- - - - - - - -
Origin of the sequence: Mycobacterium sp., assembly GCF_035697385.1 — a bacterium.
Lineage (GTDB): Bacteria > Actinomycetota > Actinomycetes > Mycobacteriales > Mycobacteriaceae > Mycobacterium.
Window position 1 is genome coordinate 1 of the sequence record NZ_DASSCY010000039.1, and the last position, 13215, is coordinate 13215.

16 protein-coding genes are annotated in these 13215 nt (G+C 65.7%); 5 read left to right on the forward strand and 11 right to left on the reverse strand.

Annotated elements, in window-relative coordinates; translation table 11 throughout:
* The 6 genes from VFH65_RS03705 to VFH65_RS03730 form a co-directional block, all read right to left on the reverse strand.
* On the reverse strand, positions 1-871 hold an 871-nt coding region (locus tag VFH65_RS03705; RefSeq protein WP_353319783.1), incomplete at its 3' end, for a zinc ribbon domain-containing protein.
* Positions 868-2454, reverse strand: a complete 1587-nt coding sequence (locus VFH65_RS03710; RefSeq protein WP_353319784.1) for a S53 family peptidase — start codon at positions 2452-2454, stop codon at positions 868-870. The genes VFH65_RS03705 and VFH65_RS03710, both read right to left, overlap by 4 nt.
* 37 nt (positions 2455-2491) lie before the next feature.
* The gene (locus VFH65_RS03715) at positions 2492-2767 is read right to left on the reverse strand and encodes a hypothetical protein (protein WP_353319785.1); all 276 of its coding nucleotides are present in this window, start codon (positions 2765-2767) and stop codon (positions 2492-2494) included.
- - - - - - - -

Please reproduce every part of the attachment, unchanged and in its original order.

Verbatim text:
Origin of the sequence: Mycobacterium sp., assembly GCF_035697385.1 — a bacterium.
Lineage (GTDB): Bacteria > Actinomycetota > Actinomycetes > Mycobacteriales > Mycobacteriaceae > Mycobacterium.
Window position 1 is genome coordinate 1 of the sequence record NZ_DASSCY010000039.1, and the last position, 13215, is coordinate 13215.

16 protein-coding genes are annotated in these 13215 nt (G+C 65.7%); 5 read left to right on the forward strand and 11 right to left on the reverse strand.

Annotated elements, in window-relative coordinates; translation table 11 throughout:
* The 6 genes from VFH65_RS03705 to VFH65_RS03730 form a co-directional block, all read right to left on the reverse strand.
* On the reverse strand, positions 1-871 hold an 871-nt coding region (locus tag VFH65_RS03705; RefSeq protein WP_353319783.1), incomplete at its 3' end, for a zinc ribbon domain-containing protein.
* Positions 868-2454, reverse strand: a complete 1587-nt coding sequence (locus VFH65_RS03710; RefSeq protein WP_353319784.1) for a S53 family peptidase — start codon at positions 2452-2454, stop codon at positions 868-870. The genes VFH65_RS03705 and VFH65_RS03710, both read right to left, overlap by 4 nt.
* 37 nt (positions 2455-2491) lie before the next feature.
* The gene (locus VFH65_RS03715) at positions 2492-2767 is read right to left on the reverse strand and encodes a hypothetical protein (protein WP_353319785.1); all 276 of its coding nucleotides are present in this window, start codon (positions 2765-2767) and stop codon (positions 2492-2494) included.